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Area where census worker died has troubled history

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BIG CREEK, Ky. — A census worker found hanged from a tree with the word "fed" scrawled on his chest met his end in a corner of Appalachia with an abundance of meth labs and marijuana fields – and a reputation for mistrusting government that dates back to the days of moonshiners and "revenuers."

But the investigation has yet to determine whether the death of the 51-year-old part-time schoolteacher represents real anti-government sentiment. At this point, police cannot say whether Bill Sparkman's death was a homicide, an accident or even a suicide.

"We are not downplaying the significance of his position with the U.S. Census bureau," said Capt. Lisa Rudzinski, commander of the Kentucky State Police post in London. "We can assure the public we are looking at every possible aspect of Mr. Sparkman's death."

But locals are already bracing for suggestions that the killing was the result of anti-government sentiment in the mountains. It does not help that the death occurred in impoverished Clay County, one of the poorest in the country with an unemployment rate of 14.5 percent and an overall poverty rate more than three times the national average.

Sparkman, a Boy Scout leader and substitute teacher who was supplementing his income as a part-time census field worker, was found Sept. 12 in a remote patch of the Daniel Boone National Forest.

Police said Thursday that the preliminary cause of death was asphyxiation. Authorities said Sparkman, who a friend said had been treated for cancer, was found with a rope around his neck that was tied to a tree, but that he was "in contact with the ground."

The word "fed" had been scrawled on his chest, according to a law enforcement official who spoke on the condition of anonymity because the official was not authorized to discuss the case.

Dee Davis, president of the Center for Rural Strategies in nearby Whitesburg, said the federal government has done "precious little" in Clay County other than building a federal prison in Manchester in the 1990s. But he is not aware of any deep-seated hatred of the government.

"Government is not seen as the enemy, except for people who might fear getting caught for what they're doing," he said.

Army retiree George Robinson did door-to-door census work in Clay County in 2000. No one ever threatened him, but some people questioned why the government needed to know some of the information, especially income, requested on the census form.

"You meet some strange people," he said. "Nothing is a surprise in Clay County."

Appalachia – particularly eastern Kentucky – has long had an image of being wary of and sometimes hostile toward strangers. Incidents such as the September 1967 shooting of Canadian filmmaker Hugh O'Connor – who was gunned down by an enraged landowner while making a documentary on poverty in nearby Letcher County – have done nothing to dispel such notions.

O'Connor was killed as President Lyndon Johnson's War on Poverty highlighted the region's destitution. Many locals, such as confessed shooter Hobart Ison, had long since grown tired of outsiders exploiting the region's natural resources.

University of Pittsburgh sociologist Kathleen Blee, co-author of a book about Clay County, says that when she heard of Sparkman's death, she initially wondered whether he had stumbled across a marijuana plot.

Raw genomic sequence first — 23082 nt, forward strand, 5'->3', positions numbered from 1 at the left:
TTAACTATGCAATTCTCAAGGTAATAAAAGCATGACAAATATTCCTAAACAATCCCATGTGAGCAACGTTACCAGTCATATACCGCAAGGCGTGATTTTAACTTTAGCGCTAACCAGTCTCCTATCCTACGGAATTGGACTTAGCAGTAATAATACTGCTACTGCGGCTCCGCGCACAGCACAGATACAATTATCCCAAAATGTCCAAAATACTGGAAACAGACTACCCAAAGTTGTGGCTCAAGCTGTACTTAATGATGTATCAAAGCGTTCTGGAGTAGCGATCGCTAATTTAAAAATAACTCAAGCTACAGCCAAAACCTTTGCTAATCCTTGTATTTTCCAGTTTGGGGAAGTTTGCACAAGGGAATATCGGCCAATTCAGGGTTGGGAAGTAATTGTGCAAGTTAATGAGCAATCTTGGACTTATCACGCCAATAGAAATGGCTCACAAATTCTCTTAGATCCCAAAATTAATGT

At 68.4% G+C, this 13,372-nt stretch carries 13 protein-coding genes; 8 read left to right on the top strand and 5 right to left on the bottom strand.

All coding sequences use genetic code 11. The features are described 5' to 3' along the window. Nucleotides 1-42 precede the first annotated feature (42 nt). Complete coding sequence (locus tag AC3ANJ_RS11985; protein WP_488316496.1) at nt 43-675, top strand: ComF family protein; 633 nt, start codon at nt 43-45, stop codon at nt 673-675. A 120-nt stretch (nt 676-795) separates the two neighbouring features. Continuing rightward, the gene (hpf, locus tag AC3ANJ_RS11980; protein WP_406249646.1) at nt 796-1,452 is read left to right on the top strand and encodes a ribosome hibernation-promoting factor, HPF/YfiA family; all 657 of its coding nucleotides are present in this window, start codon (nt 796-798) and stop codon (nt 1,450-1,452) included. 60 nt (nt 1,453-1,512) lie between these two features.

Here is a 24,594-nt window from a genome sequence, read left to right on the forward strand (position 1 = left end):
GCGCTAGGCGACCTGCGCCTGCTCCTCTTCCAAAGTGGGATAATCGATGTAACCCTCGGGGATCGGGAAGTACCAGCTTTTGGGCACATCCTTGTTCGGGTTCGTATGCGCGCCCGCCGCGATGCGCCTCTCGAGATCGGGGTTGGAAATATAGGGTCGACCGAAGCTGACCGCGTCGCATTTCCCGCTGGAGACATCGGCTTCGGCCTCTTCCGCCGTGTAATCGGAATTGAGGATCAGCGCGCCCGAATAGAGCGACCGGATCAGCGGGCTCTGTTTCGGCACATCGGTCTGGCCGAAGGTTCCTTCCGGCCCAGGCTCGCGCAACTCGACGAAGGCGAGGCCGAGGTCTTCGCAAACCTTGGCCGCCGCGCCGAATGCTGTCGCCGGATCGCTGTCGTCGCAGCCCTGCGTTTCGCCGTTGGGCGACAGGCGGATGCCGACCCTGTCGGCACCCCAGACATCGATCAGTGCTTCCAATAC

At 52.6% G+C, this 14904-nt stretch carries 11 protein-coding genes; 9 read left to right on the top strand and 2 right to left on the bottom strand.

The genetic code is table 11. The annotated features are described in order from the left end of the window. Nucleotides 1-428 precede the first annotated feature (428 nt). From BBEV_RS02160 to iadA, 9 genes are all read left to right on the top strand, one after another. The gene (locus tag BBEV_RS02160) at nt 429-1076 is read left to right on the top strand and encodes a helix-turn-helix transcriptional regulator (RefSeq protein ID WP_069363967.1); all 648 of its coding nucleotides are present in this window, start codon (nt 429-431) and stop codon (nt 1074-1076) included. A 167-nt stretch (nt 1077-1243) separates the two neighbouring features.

Pot growers seeking to avoid federal forfeiture statutes often plant their crops on national forest land and have even been known to booby-trap plots with explosives and rattlesnakes.

"Like any poor county, people are engaged in a variety of revenue sources," she said. "Not all of them legal."

Davis acknowledged Clay's "pretty wild history of a black market economy, a drug economy." He noted that Sparkman's death occurred at a time when marijuana producers are typically harvesting their crop.

"And so you have to be careful when you send some unsuspecting guy who's just trying to earn a buck to feed his family," he said. "Things can go bad really quickly."

Although the Census Bureau could not immediately offer statistics on violence against its workers, such incidents are not unheard of.

In 2000, a Milwaukee-area man was charged with battery for allegedly trying to shove a 74-year-old census worker down a flight of stairs. And in 2002, a Sacramento businessman was sentenced to a year in prison for violently dragging a 68-year-old widow off his property as she tried to explain the count's importance.

After Sparkman's body was found, the Census Bureau suspended door-to-door interviews in rural Clay County until the investigation is complete.

The bureau has yet to begin canvassing for the 2010 head count, but thousands of field workers like Sparkman are doing smaller surveys on various demographic topics on behalf of federal agencies.

Mary Hibbard, a teacher at an adult learning center in Manchester, said Sparkman visited her house this summer. He asked basic information, like the size of her house, how many rooms it had and how much she paid monthly on her electric bill.

She seized the opportunity to ask him about his faith.

"You come to my house, we're going to talk religion," she said.

Eastern Kentucky is a region of many churches, and Hibbard thinks most people in the area would be shocked if it turns out Sparkman was murdered.

"I think the negative publicity of it is a stigma on our county," she said. "It makes people think less of us, even though this is an isolated incident. When it happens here, it seems like it's emphasized."

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Breed reported from Raleigh, N.C. Associated Press writers Joe Biesk in Frankfort, Roger Alford in London, Ky., and Bruce Schreiner in Louisville also contributed to this report.